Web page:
What is the Geneva Convention?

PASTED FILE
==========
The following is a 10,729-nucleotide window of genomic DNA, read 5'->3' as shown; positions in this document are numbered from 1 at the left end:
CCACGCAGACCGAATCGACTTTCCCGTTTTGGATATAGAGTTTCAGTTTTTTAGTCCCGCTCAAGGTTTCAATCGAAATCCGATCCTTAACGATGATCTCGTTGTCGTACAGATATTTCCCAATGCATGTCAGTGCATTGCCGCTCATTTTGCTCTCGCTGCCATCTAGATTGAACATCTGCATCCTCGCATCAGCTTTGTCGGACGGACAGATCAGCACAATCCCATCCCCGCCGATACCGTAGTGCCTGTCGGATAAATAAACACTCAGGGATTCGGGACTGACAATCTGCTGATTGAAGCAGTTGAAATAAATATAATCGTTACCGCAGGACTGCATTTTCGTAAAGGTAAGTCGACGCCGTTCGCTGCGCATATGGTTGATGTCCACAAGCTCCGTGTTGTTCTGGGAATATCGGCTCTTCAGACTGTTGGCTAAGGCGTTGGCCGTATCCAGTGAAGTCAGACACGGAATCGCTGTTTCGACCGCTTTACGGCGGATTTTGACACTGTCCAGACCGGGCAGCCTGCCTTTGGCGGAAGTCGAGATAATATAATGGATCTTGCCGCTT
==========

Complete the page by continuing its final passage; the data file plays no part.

The Geneva Conventions comprise four treaties, and three additional protocols, that establish the standards of international law for the humanitarian treatment of the victims of war. The singular term Geneva Convention denotes the agreements of 1949, negotiated in the aftermath of the Second World War (1939-45), which updated the terms of the first three treaties (1864, 1906, 1929), and added a fourth treaty. The articles of the Fourth Geneva Convention (1949) extensively defined the basic rights of prisoners (civil and military) during war; established protections for the wounded; and established protections for the civilians in and around a war zone. The treaties of 1949 were ratified, in whole or with reservations, by 194 countries. The Geneva Convention also defines the rights and protections of non-combatants.